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Mary Lou Abramson, 87 - December 20, 2016

Mary Lou Abramson, 87, of Holdrege passed away Tuesday, Dec. 20, 2016, at Holdrege Memorial Homes.
Services were conducted on Friday, Dec. 23, at the First United Methodist Church of Holdrege with the Rev. Nora Mendyk officiating. Interment was at the Prairie Home Cemetery at Holdrege.
Abramson was born Dec. 24, 1928, at Alma, the only child born to Bruce R. and M. Irene (Johnston) Bocock. She lived in Alma until the family moved to Holdrege when she was three years old. She grew up as the center of a large, extended family and as a young girl she had four great-grandfathers.
She received her education from Holdrege Public Schools, graduating from Holdrege High School with the Class of 1947. After graduation she served as the class treasurer and helped organize the class reunions until her health failed.
On Sept. 26, 1948, she was united in marriage to Evald E. Abramson at the Methodist Church in Holdrege. To this union, three children were born. The couple were married 63 years until his death in 2012.
Abramson was a devoted wife, mother, grandmother and great-grandmother, stated the family. She enjoyed watching her children and grandchildren participate in their school and sporting activities, band and piano concerts and dance recitals. Every summer weekend was spent at the family cabin at Johnson Lake, where she served on the Johnson Lake Development Board and served as a longtime officer of the Mallard Beach area 5 & 6. She also devoted numerous years to the Chapel of the Lake and served as their treasurer.
She operated a ceramic business in the basement of the family home for several years. Her painting was meticulous, according to family members, and her legacy will always be the beautiful ceramic pieces she has given her family and friends.
Abramson and her husband had purchased the family business, Abramson Appliance & TV from her husband’s father. Together, they owned and operated the store for 26 years, where she was the bookkeeper. Through the business they were able to travel throughout the United States and abroad. In 1991, they continued the family tradition and sold it to their oldest son, Mark. She continued to assist Mark in the business until 2000.
?She and her husband enjoyed their retirement, but they were most happy when their entire family was together, said the family.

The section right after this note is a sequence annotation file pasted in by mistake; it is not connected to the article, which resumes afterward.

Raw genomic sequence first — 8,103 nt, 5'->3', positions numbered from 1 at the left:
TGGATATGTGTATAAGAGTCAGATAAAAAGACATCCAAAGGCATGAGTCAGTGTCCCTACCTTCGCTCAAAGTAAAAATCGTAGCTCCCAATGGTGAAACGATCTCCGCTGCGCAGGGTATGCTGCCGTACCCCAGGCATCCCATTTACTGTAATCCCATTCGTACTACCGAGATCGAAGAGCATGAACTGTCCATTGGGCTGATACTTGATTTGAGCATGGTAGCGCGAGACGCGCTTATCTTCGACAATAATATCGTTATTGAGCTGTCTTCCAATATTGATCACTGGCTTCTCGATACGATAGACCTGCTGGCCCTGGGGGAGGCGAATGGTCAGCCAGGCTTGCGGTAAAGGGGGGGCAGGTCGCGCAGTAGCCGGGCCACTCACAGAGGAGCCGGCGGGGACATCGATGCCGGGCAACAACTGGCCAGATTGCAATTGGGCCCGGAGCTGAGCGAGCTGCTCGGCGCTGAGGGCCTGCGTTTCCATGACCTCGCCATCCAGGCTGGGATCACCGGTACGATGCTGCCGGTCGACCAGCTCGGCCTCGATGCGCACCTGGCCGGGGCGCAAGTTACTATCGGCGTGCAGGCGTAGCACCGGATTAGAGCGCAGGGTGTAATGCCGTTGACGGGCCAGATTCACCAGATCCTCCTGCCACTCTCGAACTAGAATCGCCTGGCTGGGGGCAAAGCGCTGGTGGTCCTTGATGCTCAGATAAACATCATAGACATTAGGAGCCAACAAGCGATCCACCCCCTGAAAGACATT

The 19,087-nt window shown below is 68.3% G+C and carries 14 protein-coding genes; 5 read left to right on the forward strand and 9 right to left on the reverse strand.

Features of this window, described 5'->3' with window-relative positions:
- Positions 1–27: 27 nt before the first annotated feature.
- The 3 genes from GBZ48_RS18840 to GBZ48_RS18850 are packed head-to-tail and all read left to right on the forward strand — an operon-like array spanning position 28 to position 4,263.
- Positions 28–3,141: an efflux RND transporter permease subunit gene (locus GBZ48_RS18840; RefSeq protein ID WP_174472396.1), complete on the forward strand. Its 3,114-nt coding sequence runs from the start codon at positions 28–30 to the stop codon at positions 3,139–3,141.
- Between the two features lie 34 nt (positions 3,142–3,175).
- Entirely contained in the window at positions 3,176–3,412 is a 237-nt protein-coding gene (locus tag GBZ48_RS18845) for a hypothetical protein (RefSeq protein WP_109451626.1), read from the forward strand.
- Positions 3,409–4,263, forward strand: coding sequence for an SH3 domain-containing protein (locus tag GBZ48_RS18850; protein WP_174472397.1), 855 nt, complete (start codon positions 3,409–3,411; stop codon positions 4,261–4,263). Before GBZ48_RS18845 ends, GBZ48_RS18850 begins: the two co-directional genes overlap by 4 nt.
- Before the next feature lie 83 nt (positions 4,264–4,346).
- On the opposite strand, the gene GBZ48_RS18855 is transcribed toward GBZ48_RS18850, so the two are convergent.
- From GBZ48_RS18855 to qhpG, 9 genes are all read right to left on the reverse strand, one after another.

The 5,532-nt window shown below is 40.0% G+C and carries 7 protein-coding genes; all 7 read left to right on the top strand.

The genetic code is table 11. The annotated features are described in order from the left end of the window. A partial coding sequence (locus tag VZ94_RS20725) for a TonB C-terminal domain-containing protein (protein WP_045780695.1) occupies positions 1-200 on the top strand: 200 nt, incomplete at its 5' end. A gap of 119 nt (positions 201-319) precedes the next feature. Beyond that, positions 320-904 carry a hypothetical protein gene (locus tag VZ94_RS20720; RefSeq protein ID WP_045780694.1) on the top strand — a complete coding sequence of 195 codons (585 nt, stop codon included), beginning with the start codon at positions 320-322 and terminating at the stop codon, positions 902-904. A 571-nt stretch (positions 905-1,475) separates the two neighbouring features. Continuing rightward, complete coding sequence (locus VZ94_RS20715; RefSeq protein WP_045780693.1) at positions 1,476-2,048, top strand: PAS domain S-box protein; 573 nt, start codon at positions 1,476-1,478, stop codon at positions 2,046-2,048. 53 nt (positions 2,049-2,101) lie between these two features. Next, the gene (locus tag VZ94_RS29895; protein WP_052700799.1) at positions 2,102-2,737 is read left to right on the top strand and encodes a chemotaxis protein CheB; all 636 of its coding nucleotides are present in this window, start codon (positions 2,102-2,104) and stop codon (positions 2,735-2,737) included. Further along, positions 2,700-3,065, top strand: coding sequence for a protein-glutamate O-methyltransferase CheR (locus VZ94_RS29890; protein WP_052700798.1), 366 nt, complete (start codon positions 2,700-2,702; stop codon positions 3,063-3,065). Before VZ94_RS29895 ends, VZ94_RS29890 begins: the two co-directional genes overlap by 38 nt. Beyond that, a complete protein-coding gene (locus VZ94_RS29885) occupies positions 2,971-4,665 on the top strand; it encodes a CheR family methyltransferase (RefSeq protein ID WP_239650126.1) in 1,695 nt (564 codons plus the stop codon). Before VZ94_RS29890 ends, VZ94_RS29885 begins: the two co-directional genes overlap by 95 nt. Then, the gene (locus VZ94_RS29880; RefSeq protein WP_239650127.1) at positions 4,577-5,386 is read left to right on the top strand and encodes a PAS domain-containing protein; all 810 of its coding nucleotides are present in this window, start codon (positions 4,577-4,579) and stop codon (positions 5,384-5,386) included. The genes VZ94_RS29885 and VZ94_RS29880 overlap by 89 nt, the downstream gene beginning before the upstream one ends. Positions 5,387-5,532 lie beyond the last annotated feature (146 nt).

?Genealogy and history were her passion. She was actively involved with the Nebraska Prairie Museum at Holdrege, spending countless hours researching the history of every business that occupied the West side of the 300 block of West Avenue, the block where Abramson Appliance still resides. She extensively researched her genealogy and traced her ancestry back to Benjamin Rush, an original signer of the Declaration of Independence. She was also a 12th generation descendent of William White who was a passenger on the Mayflower, and she was a member of the Nebraska Mayflower Society since 2008.
Abramson was also a member of the United Methodist Church for 75 years and a longtime member of the TOPS/KOPS. She loved researching and collecting antiques and going to garage sales and flea markets, the family said. She spent countless hours taking care of her garden and flowers.
She was preceded in death by: her parents, Bruce and Irene, her husband, Evald; daughter-in-law, Paula Abramson; father-in-law and mother-in-law, Gustav Malcolm and Julia M. Abramson; brothers-in-law—Lowell (Doris) Abramson, Maurice (Eaine) Abramson, Ronald (Frances) Abramson, James (Alice) Abramson and Julius Abramson in infancy.
Survivors include: her two sons—Mark Abramson of Holdrege and Tom Abramson of Gothenburg; her daughter, Kay (Bryce) Exstrom of Fremont; six grandchildren:—Beth Abramson (Cindy) of Elkhorn, Rebeka Abramson of Atlanta, Ashley Abramson and Katelyn Marx (Matt), all of Lincoln, Aaron Abramson of Kearney and Alexandra Abramson of Houston, TX; two great-granddaughters—Mia and Edison Abramson of Elkhorn; one great-grandson, Cylas Abramson of Elkhorn; special friend, Sara Chereda of Holdrege; a host of nieces, nephews and cousins.
Memorials are suggested to the First United Methodist Church and the Nebraska Prairie Museum.